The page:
As part of a three year study we have collected and analyzed data regarding the impact of the 3M National Teaching Fellowship through focus groups, a national survey, and the collection of archival material. Throughout our study, we maintain a focus on how this award has evolved over time, the impact on the individual, institution, the STLHE community at large, and the broader Canadian context. In this presentation we will highlight findings from our national survey that targets 3M Fellows, educational developers, faculty, students, and administrators. In total we had over 1000 individuals from across Canada respond to the questionnaire and during our session we will provide highlights and share how the 3M national teaching fellowship program makes a difference to Canadian higher education. Specifically, we address whether award-winning teachers in departments and across institutions continue to make significant contributions to learning and teaching after receiving the award? What impact have the almost 300 3M National Teaching Fellows had, if any, on Canadian higher education? And how would one know? We share our example by identifying the types of data that would describe and assess its impact on the quality of teaching and learning in Canadian higher education.

Speakers
avatar for Arshad Ahmad

Arshad Ahmad

Associate Vice-President, Teaching and Learning & Director, MIIETL, McMaster University
Dr. Arshad Ahmad is the Associate Vice-President Teaching and Learning and Director of Institute for Innovation and Excellence in Teaching and Learning (MIIETL) at McMaster University. He is the Past Coordinator of the 3MNTF program and a 3M National Teaching Fellow. He is the Past... Read More →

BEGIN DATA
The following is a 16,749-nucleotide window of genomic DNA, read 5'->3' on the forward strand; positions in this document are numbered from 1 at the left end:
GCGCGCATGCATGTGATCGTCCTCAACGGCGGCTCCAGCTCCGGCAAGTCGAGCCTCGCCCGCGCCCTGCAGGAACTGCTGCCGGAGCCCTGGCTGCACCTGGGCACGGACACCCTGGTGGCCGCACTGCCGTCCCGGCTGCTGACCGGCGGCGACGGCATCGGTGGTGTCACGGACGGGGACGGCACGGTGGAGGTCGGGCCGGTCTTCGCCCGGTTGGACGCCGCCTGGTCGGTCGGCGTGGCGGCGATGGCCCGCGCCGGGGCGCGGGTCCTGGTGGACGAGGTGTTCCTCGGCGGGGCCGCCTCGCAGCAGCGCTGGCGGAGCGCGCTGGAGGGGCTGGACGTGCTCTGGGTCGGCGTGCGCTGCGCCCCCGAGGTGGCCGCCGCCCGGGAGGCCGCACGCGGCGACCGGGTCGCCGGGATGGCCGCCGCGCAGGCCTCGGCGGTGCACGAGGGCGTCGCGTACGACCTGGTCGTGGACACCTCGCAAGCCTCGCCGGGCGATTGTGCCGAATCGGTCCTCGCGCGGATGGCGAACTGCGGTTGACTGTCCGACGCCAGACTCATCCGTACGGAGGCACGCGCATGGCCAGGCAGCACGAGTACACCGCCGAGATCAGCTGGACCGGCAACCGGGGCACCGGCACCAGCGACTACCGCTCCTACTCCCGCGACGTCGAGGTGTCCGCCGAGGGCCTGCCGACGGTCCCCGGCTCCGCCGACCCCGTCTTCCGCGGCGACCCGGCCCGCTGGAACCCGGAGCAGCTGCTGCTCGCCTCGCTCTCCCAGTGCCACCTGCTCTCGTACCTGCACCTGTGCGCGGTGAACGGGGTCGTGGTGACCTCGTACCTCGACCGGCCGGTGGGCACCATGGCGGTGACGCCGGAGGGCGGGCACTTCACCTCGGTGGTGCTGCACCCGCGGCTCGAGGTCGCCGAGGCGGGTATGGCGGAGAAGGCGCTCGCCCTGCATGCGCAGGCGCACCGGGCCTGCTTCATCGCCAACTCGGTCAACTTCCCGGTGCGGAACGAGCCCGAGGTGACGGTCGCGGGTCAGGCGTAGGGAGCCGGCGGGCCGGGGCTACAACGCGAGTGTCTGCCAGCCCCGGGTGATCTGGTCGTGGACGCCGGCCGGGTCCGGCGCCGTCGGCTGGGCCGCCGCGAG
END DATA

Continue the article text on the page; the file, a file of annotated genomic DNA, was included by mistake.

RS

Ron Smith

Concordia University
DS

Denise Stockley

Queen's University


Wednesday December 9, 2015 11:00am - 11:30am EST
Meeting Room B

11:00am EST

Using Discourses of Community to Achieve Curricular Change: A Case Study of Cross-campus Initiatives at OCAD University
Focusing on examples of cross-campus curricular initiatives at OCAD University, this short paper will consider how to engage faculty through discourses of community to develop and advance curricula change. The session will begin with a brief overview of change initiatives in the postsecondary context, examining in particular how the discourse of “academic freedom” can be widened from the individual instructor or course to include consideration of the needs and concerns of multiple discourse communities—institutional, pedagogical, disciplinary, professional, societal—in the development of course and program-level curricula. The session will focus primarily on examples at OCAD University and the successes and challenges that were faced in the development and implementation of cross-campus quality enhancement initiatives, including a university-wide Writing Across the Curriculum initiative. The session will include the demonstration of strategies and tools used in professional learning contexts that employed approaches based on the language of and positioning within communities of teaching and learning. Participants will be invited to use and adapt these strategies to their own context and share their own approaches and tools.

Speakers
CD

Cary DiPietro

Senior Educational Developer, OCAD University
Dr. Cary DiPietro is a Senior Educational Developer in the Faculty & Curriculum Development Centre and writing specialist who leads curriculum development for OCAD University’s Writing Across the Curriculum Initiative. He also developed an Academic Integrity Resource Development... Read More →